World Bank Group released Global Economic Prospects (GEP) Report, January 2015

Jan 15, 2015 14:18 IST

World Bank Group on 13 January 2015 released its bi-annual Global Economic Prospects (GEP) Report, January 2015.

According to the report, global growth in 2014 has been disappointing as in previous three years; however, developing countries should see an uptick in growth in 2015.

The growth in developing countries will get a boost in part by soft oil prices, a stronger U.S. economy, continued low global interest rates, and receding domestic headwinds in several large emerging markets.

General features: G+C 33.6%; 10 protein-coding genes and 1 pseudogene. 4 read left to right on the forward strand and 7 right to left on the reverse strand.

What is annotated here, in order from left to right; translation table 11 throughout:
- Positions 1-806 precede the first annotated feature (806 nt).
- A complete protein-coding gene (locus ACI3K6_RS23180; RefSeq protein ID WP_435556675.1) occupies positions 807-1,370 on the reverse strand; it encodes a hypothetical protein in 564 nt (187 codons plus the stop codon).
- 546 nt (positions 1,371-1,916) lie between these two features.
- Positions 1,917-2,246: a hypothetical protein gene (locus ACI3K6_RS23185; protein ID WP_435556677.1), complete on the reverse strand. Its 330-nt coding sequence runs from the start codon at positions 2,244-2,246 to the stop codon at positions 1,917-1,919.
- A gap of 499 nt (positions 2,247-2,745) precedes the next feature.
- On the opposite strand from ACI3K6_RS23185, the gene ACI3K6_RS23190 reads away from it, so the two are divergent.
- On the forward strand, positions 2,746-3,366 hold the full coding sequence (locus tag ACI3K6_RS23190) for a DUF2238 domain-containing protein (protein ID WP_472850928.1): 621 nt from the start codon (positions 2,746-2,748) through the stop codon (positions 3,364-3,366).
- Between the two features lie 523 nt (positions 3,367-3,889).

The Report has projected that India will be a major beneficiary of lower oil prices and growth is set to accelerate to 6.4 percent in 2015 and 7 percent by 2016.

Highlights of GEP Report, January 2015

  • Global economy grew by an estimated 2.6 percent in 2014 and is projected to expand by 3 percent in 2015, 3.3 percent in 2016 and 3.2 percent in 2017.
  • High income countries are likely to see growth of 2.2 percent in 2015-17, up from 1.8 percent in 2014, on the back of gradually recovering labour markets, ebbing fiscal consolidation, and still low financing costs.
  • Developing countries grew by 4.4 percent in 2014 and are expected to expand up to 4.8 percent in 2015, strengthening to 5.3 and 5.4 percent in 2016 and 2017 respectively.
  • Compared with the June 2014 Global Economic Prospects, global growth was revised down by 0.2 percentage point in 2014 to 2.6 percent, 0.4 percentage point to 3 percent in 2015